Friday, February 22, 2013


On a recent segment of "This American Life", a reporter and several (overly-adventurous, in my view) participants discussed a heretofor unknown problem: the substitution of pig anuses for calamari rings. Did I spell the plural of anus right? Should I have gone with a more earthy description? But no. Having this discussion at all is, for me, life-changing, even life-diminishing given my fondness for calamari. For the past several years, I have sought out the best fried calamari I could find. Some have been good, some really awful. Oddly, one of the best is still Carraba's, although a street version in Venezia was neck-and-neck with the ubiquitous American chain's offering. And the whole calamari in a sharp lemon sauce at Pia's Trattoria in Gulfport, Fl was really marvelous. But not fried.
But should I be saying neck and neck? Or is anus-to-anus more accurate? Enterprising pig processors have apparently long been trying to figure out how they could use this last (no pun) piece of the porker, and some brilliant if twisted butcher finally remarked on the similarity in looks (if not texture or taste) that these orifices have with the blessed calamari. The question remains: does eating fried calamari put you at risk of no longer really being a pescetarian? How does the four-legged source get into the calamari food chain? Who - here's the big question for me - would consent to adding pig anuses (anusi? anisii?) to calamari? We have been snookered into accepting bogus human being in Congress (vocally born-again Christains with a major jones for high-price kinky sex, for one tiresome example); we have finally accepted that we're running out of everything that makes life worth living (fossil fuel, orange roughy, pure Italian EVOO, tomatoes that have taste, clean air, aigret feathers...the list is endless and too depressing to continue), and now we have to think twice before ordering calamari?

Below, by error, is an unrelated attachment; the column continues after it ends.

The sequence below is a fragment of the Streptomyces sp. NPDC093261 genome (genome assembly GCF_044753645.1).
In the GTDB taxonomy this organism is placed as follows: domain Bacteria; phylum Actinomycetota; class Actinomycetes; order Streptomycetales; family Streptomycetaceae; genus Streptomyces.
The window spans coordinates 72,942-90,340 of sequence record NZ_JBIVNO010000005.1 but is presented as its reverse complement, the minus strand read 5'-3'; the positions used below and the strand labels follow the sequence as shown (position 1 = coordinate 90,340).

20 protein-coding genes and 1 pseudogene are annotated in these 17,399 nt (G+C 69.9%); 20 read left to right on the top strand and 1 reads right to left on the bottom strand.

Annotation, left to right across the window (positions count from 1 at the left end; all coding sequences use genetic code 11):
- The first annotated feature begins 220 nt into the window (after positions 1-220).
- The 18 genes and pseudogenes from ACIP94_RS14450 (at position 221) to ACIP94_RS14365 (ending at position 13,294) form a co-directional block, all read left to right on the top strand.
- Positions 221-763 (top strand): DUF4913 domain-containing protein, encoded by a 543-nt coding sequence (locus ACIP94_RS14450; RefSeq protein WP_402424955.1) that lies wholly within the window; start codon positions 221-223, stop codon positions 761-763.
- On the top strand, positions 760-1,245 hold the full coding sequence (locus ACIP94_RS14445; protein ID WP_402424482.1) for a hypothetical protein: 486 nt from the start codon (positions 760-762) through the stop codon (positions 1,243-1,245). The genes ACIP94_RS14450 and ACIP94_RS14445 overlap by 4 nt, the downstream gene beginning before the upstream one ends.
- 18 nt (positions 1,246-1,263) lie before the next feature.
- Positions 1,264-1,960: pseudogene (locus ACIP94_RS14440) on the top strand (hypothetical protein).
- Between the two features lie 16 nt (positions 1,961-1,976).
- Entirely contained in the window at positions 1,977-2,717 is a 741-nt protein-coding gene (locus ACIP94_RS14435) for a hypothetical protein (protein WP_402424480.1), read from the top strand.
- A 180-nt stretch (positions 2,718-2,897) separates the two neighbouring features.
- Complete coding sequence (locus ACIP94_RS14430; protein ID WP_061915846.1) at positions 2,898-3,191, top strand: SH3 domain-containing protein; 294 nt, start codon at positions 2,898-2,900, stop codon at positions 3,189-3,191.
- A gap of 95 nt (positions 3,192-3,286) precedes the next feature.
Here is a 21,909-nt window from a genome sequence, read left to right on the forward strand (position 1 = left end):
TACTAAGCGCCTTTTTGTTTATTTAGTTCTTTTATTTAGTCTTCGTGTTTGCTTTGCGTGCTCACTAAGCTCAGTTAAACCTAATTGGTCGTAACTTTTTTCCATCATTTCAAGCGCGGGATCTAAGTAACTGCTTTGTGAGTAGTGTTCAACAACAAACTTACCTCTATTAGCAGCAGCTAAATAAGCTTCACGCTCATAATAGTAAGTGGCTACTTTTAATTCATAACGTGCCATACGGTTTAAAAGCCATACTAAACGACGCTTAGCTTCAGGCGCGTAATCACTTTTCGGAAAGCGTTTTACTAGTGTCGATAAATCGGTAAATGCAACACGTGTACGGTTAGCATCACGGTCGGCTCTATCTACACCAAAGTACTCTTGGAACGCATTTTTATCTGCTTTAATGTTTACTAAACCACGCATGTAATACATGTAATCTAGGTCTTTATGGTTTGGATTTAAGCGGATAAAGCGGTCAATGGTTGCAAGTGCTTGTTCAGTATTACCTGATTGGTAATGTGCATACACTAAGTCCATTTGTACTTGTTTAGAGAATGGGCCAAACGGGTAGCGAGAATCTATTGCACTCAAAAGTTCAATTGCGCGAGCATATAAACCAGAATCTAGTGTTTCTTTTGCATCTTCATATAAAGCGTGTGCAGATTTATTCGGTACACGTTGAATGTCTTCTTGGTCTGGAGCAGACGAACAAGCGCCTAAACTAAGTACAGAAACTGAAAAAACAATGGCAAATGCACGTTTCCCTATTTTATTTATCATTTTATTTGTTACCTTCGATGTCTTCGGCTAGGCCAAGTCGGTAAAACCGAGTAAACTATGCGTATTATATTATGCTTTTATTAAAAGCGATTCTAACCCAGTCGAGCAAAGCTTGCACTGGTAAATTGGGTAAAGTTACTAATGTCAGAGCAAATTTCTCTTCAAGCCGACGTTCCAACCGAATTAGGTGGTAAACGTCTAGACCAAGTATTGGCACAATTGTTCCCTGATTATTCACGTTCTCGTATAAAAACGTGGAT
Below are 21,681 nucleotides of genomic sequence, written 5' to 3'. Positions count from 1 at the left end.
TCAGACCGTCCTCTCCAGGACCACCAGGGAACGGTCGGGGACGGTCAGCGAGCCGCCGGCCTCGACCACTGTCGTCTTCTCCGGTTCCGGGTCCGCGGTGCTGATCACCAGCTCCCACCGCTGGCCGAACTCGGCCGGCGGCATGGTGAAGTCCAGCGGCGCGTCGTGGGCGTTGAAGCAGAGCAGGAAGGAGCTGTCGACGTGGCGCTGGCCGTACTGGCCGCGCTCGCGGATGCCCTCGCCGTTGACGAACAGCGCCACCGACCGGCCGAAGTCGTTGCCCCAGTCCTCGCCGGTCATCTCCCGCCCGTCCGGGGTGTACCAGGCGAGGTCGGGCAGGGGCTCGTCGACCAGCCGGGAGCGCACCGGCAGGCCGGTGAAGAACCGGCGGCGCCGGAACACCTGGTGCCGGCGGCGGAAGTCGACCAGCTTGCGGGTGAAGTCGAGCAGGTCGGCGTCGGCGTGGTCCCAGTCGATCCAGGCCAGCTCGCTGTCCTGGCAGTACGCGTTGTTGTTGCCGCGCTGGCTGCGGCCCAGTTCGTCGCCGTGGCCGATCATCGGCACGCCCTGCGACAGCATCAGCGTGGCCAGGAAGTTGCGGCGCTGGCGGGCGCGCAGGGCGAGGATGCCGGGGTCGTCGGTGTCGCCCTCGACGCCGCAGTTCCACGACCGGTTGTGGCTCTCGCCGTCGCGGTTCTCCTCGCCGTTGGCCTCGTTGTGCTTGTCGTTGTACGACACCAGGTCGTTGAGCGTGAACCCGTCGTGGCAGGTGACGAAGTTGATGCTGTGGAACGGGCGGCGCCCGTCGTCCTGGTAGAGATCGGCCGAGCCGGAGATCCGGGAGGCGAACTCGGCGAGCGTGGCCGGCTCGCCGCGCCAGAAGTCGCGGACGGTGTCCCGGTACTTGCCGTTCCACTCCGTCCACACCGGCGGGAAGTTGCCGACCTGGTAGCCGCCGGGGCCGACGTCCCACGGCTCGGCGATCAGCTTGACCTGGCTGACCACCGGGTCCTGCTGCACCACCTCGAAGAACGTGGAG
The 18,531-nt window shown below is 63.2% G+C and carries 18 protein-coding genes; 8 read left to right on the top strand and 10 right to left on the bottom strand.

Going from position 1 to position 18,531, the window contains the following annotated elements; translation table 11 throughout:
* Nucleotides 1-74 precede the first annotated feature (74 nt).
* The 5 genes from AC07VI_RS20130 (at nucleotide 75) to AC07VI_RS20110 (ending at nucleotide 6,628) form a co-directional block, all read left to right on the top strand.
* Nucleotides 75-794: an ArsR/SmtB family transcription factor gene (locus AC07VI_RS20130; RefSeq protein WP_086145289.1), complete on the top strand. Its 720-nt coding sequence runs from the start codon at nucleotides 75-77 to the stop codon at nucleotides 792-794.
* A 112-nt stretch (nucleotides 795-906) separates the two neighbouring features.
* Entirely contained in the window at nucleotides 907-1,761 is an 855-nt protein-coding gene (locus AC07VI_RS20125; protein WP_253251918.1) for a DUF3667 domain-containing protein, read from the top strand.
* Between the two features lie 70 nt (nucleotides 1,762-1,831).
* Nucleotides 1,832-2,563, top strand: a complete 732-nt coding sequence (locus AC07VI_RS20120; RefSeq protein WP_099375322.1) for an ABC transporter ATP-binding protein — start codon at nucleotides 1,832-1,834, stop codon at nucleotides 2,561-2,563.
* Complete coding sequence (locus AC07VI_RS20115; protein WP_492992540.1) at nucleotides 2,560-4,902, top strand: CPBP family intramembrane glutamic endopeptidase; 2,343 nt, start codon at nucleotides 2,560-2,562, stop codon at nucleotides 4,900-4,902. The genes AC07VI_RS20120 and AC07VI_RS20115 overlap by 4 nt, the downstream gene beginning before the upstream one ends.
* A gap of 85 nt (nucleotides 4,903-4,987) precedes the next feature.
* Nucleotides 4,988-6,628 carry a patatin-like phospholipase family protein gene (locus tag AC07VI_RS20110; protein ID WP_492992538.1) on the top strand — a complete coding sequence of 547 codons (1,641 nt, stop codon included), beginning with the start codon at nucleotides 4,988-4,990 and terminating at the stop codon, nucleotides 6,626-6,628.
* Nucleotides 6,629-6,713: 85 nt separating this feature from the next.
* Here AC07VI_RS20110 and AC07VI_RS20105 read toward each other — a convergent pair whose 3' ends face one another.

If I could, I'd move to Italy (I'm thinking Lucca, or Bologna, even in a pinch slightly farther west to Dijon)(yes, I know, Dijon is in France). But if I move to Italy, will the problem follow me? Will I have to learn sufficient Italian to ask whether or not there is a percentage of pig anus (I give up, I'm going singular)? "Mi dispiace, camariere, ma ha pig anus in the calamari?"
I hope not.


  1. It's about time you posted! I just happened to be in your blog neighborhood...

    1. I have been a slug. I am abjectly sorry. Now that I have a new computer, I am trying to be a more responsible blogger. Thanks for checking. I am grateful you hung in there.


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